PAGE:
DETROIT — The Bulls’ final 14-game stretch isn’t filled with many land mines.
The Lakers will limp into the United Center on Tuesday, and the Bulls (19-49) have two games left against the Wizards and two against the Knicks, as well as a visit to Phoenix. They also play the 76ers, who could be resting players for their postseason run, twice in the last week.
The Pistons completed a home-and-home sweep of the Bulls on Sunday, but that doesn’t mean coach Jim Boylen’s squad plans to take its foot off the pedal. The Bulls will try to win as many games as possible — draft-lottery position be damned.
The 131-108 loss to the Pistons didn’t sit well with Boylen, especially because it gave the division rivals the season-series sweep, but he likes what he’s hearing from his core players.
Zach LaVine and Lauri Markkanen have made their playoff aspirations known to Boylen, and they want to get there as soon as possible.
“It’s talked about,’’ Boylen said. “They understand our urgency to [be a playoff team], but it starts with playing the right way now, understanding that these are big games now. To be a playoff team, you’ve got to play two good halves, not just one. You’ve got to adjust when a team is making a run, all the things we talk about.’’
All the things they failed to do again against Detroit (34-31).
As was the case in the loss Friday, the Bulls’ start was solid and crisp. But the fall was just as quick and embarrassing.
They didn’t finish off the first half well, which led to a poor start to the second half.
It was the Bulls’ second consecutive loss and their fourth in the last five games.
“We’ve got to learn from the Pistons,’’ Boylen said. “They’ve got a couple of stars, good role players. They’ve got guys that play their minutes; they have a maturity. They’re a good example of maybe who we can be, how we have to grow, what we need to learn.’’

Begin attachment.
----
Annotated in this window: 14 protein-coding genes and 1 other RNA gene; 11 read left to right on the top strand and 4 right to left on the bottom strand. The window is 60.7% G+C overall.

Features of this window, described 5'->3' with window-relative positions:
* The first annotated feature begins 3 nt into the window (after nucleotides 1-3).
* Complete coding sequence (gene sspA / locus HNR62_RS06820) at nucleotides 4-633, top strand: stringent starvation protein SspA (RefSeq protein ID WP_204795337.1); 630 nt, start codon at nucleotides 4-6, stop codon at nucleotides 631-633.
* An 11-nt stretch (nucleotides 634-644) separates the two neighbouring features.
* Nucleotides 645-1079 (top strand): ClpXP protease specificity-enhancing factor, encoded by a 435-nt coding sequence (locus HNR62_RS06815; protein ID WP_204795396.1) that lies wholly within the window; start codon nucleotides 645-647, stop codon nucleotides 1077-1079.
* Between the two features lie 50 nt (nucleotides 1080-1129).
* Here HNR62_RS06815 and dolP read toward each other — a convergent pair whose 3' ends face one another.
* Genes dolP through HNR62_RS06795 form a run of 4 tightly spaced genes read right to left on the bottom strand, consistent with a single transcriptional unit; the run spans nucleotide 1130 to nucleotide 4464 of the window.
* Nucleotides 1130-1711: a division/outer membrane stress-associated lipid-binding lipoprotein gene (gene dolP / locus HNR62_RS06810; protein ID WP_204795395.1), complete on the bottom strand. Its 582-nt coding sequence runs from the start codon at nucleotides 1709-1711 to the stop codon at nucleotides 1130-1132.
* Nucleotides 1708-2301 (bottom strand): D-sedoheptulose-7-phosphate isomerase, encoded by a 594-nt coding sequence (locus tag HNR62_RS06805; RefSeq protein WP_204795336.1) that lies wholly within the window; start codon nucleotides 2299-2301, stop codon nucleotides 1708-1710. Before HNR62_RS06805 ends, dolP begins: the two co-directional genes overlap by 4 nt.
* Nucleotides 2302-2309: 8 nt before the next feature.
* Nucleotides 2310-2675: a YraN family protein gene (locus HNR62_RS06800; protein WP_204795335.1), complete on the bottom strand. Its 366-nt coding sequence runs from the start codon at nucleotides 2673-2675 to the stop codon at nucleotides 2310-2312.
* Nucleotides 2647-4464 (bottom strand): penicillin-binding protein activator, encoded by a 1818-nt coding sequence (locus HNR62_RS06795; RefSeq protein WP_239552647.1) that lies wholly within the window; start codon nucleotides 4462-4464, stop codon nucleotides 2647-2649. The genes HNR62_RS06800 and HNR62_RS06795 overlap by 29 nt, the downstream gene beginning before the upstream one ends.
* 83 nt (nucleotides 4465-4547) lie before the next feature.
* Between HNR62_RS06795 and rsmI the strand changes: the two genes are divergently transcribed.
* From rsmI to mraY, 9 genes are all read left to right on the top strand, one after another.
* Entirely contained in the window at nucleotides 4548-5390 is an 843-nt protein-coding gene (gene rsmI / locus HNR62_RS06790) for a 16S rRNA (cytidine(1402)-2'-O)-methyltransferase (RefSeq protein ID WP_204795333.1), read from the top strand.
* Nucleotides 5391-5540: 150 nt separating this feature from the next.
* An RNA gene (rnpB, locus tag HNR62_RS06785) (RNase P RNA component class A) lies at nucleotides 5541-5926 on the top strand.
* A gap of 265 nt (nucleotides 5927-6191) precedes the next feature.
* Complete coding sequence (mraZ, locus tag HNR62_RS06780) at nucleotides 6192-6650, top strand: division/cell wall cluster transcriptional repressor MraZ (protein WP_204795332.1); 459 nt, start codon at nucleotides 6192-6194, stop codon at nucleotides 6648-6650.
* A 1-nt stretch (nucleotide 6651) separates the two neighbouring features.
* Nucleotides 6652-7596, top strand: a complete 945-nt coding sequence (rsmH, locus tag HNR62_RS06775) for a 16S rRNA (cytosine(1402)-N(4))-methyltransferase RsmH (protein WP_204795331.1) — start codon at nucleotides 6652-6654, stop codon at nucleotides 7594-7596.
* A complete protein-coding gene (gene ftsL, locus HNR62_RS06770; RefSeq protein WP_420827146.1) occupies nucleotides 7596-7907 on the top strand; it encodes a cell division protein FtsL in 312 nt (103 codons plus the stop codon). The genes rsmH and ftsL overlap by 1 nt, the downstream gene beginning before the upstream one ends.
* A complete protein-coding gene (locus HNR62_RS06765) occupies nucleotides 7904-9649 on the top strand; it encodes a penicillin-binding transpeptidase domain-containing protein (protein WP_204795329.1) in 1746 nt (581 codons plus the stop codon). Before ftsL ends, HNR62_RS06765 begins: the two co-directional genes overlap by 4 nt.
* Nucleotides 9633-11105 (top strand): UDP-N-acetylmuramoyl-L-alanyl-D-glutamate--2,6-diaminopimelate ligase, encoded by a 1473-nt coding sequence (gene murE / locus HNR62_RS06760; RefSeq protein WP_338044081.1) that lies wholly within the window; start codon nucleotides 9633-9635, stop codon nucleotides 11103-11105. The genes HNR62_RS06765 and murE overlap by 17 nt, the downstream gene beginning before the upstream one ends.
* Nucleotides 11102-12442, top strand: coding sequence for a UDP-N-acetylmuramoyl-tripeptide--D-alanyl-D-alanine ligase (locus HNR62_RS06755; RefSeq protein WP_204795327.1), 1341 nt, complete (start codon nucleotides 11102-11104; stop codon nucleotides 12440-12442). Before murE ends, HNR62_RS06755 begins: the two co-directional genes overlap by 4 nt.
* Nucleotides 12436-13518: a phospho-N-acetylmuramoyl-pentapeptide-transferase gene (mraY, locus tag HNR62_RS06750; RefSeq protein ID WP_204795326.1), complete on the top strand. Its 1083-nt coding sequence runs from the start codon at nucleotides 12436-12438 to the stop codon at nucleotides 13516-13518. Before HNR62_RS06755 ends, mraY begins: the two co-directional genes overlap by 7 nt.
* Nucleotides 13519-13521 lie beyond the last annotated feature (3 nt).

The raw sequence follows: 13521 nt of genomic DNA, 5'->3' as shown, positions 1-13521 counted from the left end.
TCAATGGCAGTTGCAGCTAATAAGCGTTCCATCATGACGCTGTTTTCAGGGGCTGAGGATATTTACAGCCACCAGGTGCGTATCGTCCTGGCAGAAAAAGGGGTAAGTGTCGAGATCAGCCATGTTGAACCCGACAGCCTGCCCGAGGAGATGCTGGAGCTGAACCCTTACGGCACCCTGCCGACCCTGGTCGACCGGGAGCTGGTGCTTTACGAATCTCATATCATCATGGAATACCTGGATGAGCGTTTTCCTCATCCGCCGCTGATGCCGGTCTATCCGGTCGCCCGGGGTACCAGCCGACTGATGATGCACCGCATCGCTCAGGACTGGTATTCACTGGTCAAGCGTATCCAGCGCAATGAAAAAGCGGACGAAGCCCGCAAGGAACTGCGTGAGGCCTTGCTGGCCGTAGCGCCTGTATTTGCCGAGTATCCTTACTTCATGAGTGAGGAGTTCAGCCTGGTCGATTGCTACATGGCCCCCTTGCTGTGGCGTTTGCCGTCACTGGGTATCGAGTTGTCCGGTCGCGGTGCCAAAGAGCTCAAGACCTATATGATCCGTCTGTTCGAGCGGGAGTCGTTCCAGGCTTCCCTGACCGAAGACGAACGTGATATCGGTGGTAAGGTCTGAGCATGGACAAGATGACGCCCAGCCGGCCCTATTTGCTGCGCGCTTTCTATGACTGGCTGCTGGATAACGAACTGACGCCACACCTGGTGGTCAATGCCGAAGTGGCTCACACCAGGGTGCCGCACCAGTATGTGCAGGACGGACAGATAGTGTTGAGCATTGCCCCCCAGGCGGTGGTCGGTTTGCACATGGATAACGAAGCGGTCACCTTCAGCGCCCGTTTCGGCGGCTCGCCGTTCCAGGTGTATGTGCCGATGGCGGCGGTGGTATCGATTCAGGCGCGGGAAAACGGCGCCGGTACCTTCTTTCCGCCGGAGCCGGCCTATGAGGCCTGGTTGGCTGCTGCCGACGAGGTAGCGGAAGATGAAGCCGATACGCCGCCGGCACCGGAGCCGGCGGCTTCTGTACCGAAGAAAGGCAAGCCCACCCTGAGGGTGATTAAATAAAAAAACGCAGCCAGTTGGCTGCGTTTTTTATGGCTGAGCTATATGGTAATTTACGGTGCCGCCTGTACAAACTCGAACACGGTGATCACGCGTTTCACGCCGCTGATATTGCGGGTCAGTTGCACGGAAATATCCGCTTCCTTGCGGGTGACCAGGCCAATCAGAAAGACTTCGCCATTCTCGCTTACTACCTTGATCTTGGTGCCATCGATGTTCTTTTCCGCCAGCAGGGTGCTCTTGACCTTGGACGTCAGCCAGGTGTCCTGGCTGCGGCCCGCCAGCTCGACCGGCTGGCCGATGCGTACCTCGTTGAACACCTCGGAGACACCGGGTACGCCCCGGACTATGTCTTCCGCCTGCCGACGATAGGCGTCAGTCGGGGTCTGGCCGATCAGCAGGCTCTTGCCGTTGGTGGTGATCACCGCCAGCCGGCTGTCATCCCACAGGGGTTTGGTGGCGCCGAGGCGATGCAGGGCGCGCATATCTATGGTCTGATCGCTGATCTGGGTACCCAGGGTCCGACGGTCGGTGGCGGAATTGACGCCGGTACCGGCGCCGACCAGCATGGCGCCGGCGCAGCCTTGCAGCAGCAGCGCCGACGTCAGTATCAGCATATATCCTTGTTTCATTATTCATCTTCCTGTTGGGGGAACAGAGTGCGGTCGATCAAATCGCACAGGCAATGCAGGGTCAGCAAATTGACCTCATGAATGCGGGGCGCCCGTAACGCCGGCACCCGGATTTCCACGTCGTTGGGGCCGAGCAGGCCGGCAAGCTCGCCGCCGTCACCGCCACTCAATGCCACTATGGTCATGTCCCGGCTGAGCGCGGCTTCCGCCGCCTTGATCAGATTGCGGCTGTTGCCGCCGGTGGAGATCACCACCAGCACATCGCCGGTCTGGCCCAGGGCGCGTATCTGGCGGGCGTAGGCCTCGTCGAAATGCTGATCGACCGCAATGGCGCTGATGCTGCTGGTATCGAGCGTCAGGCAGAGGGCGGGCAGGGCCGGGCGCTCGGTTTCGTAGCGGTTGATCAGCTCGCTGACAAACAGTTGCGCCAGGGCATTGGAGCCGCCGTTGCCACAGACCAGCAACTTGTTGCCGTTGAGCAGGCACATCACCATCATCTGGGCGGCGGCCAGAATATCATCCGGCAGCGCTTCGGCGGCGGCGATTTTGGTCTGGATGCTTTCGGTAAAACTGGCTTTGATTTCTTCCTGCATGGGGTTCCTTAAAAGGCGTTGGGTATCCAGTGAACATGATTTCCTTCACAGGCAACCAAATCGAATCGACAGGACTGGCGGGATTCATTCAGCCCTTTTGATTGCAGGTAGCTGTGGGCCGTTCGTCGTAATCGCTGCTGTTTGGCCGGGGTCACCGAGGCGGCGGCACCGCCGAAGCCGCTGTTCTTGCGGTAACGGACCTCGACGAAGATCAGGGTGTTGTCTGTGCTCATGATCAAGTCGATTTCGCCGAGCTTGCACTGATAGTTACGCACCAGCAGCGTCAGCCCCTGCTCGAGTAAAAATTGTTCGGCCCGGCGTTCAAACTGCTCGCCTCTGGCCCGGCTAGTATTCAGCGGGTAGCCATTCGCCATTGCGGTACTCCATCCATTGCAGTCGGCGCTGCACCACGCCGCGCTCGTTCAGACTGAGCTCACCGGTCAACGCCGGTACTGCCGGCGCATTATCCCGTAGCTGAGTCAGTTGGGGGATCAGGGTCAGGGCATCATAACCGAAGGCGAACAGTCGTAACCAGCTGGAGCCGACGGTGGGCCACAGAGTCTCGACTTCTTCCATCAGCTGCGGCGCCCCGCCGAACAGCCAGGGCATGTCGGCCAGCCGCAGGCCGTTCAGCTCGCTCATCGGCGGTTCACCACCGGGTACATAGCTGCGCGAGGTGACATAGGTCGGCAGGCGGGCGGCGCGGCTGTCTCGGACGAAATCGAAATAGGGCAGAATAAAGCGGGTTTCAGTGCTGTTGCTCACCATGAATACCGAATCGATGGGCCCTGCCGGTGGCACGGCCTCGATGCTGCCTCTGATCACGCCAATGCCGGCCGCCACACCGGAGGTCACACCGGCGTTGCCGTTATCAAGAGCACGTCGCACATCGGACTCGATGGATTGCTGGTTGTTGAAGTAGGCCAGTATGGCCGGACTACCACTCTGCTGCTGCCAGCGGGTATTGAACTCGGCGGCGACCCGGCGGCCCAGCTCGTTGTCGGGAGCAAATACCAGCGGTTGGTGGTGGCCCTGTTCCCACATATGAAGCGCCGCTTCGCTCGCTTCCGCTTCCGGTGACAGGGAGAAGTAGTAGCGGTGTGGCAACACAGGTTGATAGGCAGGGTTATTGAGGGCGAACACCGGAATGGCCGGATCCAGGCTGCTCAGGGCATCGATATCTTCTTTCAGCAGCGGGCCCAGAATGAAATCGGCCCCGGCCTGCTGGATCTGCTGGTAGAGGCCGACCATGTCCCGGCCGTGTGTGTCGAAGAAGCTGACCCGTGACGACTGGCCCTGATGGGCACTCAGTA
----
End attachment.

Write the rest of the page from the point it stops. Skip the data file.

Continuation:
Boylen knew the rematch would be difficult, especially with his leading scorer, LaVine, sidelined. He missed the game because of knee soreness and general “wear and tear.’’
And there was also the little matter of dealing with the physical nature of Detroit’s frontcourt.
Blake Griffin followed up his 27-point performance with 28 this time, and Andre Drummond, who had 20 points and 24 rebounds Friday, finished with 16 points and 15 rebounds.
Markkanen, who had 17 points, had to deal with both of them.
“Obviously, [Griffin] is a physical player on the block,’’ Markkanen said. “He’s definitely up there [when it comes to physicality]. And Drummond is a different beast on the boards.’’
Markkanen admitted that he’ll watch film on both and look for some more tips.
It will take much more than that, however, if the Bulls want to make the jump that the Pistons have.
“Playoff teams get locked in,’’ forward Otto Porter Jr. said. ‘‘They’re all together as one — the starters, the bench. Everybody comes in and plays their role, does their job for the sake of the team and the sake of winning. We’ve definitely got to learn from that. How they control the game, how their coaches put them in a position where they can be successful and how they respond.
“We want to be that team next year. We want to be a playoff contender, making plays, doing good for us. We’re young, and we’re still learning.’’